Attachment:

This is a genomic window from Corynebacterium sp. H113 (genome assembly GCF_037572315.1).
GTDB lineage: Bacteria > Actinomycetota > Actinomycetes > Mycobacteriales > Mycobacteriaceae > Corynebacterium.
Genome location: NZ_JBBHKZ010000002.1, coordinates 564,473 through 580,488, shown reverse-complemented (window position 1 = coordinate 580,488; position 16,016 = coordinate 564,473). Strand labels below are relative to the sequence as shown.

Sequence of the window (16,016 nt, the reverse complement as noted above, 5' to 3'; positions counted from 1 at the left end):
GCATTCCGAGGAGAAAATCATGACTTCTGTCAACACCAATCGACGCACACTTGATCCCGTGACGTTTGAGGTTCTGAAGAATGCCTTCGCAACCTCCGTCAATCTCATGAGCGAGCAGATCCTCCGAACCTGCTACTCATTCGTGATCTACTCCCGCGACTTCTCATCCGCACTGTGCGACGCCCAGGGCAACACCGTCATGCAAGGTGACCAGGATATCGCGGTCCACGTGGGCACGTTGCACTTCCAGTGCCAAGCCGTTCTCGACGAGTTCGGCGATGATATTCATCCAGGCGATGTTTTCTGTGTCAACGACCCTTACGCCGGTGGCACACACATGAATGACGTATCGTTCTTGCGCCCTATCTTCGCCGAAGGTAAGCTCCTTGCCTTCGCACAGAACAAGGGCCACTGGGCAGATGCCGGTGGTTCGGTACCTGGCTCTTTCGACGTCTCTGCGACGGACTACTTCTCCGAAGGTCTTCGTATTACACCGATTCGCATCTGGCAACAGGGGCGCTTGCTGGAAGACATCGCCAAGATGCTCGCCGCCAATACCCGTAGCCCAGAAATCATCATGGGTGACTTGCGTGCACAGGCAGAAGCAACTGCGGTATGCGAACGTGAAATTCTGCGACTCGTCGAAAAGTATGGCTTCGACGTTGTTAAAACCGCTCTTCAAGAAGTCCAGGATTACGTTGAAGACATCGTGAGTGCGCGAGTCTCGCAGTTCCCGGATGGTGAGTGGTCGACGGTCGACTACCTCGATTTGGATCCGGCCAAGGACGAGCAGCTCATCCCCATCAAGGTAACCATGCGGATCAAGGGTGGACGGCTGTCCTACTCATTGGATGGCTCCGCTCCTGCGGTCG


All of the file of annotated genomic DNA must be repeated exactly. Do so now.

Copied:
This is a genomic window from Corynebacterium sp. H113 (genome assembly GCF_037572315.1).
GTDB lineage: Bacteria > Actinomycetota > Actinomycetes > Mycobacteriales > Mycobacteriaceae > Corynebacterium.
Genome location: NZ_JBBHKZ010000002.1, coordinates 564,473 through 580,488, shown reverse-complemented (window position 1 = coordinate 580,488; position 16,016 = coordinate 564,473). Strand labels below are relative to the sequence as shown.

Sequence of the window (16,016 nt, the reverse complement as noted above, 5' to 3'; positions counted from 1 at the left end):
GCATTCCGAGGAGAAAATCATGACTTCTGTCAACACCAATCGACGCACACTTGATCCCGTGACGTTTGAGGTTCTGAAGAATGCCTTCGCAACCTCCGTCAATCTCATGAGCGAGCAGATCCTCCGAACCTGCTACTCATTCGTGATCTACTCCCGCGACTTCTCATCCGCACTGTGCGACGCCCAGGGCAACACCGTCATGCAAGGTGACCAGGATATCGCGGTCCACGTGGGCACGTTGCACTTCCAGTGCCAAGCCGTTCTCGACGAGTTCGGCGATGATATTCATCCAGGCGATGTTTTCTGTGTCAACGACCCTTACGCCGGTGGCACACACATGAATGACGTATCGTTCTTGCGCCCTATCTTCGCCGAAGGTAAGCTCCTTGCCTTCGCACAGAACAAGGGCCACTGGGCAGATGCCGGTGGTTCGGTACCTGGCTCTTTCGACGTCTCTGCGACGGACTACTTCTCCGAAGGTCTTCGTATTACACCGATTCGCATCTGGCAACAGGGGCGCTTGCTGGAAGACATCGCCAAGATGCTCGCCGCCAATACCCGTAGCCCAGAAATCATCATGGGTGACTTGCGTGCACAGGCAGAAGCAACTGCGGTATGCGAACGTGAAATTCTGCGACTCGTCGAAAAGTATGGCTTCGACGTTGTTAAAACCGCTCTTCAAGAAGTCCAGGATTACGTTGAAGACATCGTGAGTGCGCGAGTCTCGCAGTTCCCGGATGGTGAGTGGTCGACGGTCGACTACCTCGATTTGGATCCGGCCAAGGACGAGCAGCTCATCCCCATCAAGGTAACCATGCGGATCAAGGGTGGACGGCTGTCCTACTCATTGGATGGCTCCGCTCCTGCGGTCG